Theaters may be crowded with dirty-mouthed crime flicks, but there can never be enough films as well-acted, explosively funny, and tightly executed as John Michael McDonagh’s Irish crime flick The Guard, which boasts the latest in a brilliant string of performances by bastard-with-a-brogue specialist Brendan Gleeson.
Fans of Gleeson — of which there should be many more — will recognize that he’s reprising many of the same nasty melodies he played so viciously, and very recently, in the Irish gangster flicks Perrier’s Bounty and In Bruges, the latter of which was written and directed by John Michael’s more famous brother Martin McDonagh, who executive produces here. Rambling around the dank coastal area of Connemara, Gleeson’s Sargeant Gerry Boyle is hard-drinking, pill-popping, fatalistic cop with a taste for role-playing prostitutes, and a sick mother who needs his care. His bleak and black-hearted sense of humor primarily involves degrading, belittling, or slyly taunting everyone around him. Gleeson is a blaspheming, kinky Fatty Arbuckle with a chip on his shoulder.
When Don Cheadle arrives playing Wendell, a Rhodes scholar FBI agent, Boyle feigns naïveté and says, “I thought only black kids are drug dealers.” When Wendell objects he replies, deadpan, “I’m Irish, sir, racism is part of my culture.” If you don’t like it, says Gleeson, “Fuck off to America with your appropriate Barack fucking Obama.” The rest of the film is similarly, giddily offensive: There are morbid jokes about molesting lambs, comic repartee spoken over corpses, crooks who absurdly name-check Bertrand Russell and Nietzsche, and only a few lines that don’t contain a creative new use of the word “motherfucker.”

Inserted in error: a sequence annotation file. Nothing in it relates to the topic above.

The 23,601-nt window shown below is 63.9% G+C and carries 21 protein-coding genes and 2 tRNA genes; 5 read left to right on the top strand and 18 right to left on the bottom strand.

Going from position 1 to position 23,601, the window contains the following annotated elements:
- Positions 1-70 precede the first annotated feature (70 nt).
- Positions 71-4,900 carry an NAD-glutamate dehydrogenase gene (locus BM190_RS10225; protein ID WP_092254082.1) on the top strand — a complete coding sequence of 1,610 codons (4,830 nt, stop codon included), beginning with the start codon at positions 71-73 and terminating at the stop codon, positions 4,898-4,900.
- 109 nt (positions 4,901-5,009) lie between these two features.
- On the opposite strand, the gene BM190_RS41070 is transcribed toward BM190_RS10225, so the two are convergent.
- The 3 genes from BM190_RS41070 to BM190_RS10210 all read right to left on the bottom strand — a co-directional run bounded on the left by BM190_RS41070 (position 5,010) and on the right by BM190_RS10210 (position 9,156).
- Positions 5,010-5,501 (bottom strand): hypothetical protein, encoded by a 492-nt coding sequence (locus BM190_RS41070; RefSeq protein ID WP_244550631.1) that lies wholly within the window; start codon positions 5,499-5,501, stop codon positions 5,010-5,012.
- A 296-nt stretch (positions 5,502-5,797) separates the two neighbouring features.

The rest of the cast is aces: With Gleeson playing the gabby showboat, Cheadle, who also co-produced the film, is a marvelous straight man. Irish toughie Liam Cunningham plays a drug-importing corporate brute, and Mark Strong is the nasty Moe leading the bad guys’ three sadistic Stooges, so overstuffed with bile and exhausted by his own malice that he plays each scene with a whiff of burnt brimstone. “When I applied for the position of international drug trafficker,” he complains, when asked to help remove a corpse, “it said nothing about the heavy lifting.” We’ve heard such black humor before, of course, but that doesn’t mean it isn’t funny as hell.
It’s all a bit ridiculous, but McDonagh knows it. He never overreaches for some deeper meaning that his dirty fun can’t support. The film is beautifully shot — murky palettes made fresh — by excellent cinematographer Larry Smith (Eyes Wide Shut, Bronson). The Southwestern band Calexico delivers an original, neo-Western score that gives the film a mythic, contemporary, and slightly off-kilter feel. In the end, there’s nothing new here except the execution, which is sharp as a pistol-whip.